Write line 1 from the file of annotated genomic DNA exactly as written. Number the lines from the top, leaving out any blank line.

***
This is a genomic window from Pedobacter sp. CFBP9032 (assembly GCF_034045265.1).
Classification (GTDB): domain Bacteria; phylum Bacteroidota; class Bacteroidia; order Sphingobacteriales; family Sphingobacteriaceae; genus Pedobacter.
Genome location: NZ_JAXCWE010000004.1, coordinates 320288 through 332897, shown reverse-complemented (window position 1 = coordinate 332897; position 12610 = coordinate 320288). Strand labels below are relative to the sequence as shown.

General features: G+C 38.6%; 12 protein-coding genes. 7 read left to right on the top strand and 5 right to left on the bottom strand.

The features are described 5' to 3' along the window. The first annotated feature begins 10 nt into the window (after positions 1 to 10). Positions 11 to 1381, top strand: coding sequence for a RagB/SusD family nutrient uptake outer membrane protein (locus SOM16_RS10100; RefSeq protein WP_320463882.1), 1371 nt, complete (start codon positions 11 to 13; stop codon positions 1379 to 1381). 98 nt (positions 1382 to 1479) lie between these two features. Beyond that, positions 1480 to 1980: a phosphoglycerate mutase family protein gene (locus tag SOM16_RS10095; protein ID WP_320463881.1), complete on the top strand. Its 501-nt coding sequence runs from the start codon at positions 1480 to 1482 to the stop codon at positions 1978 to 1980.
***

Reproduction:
This is a genomic window from Pedobacter sp. CFBP9032 (assembly GCF_034045265.1).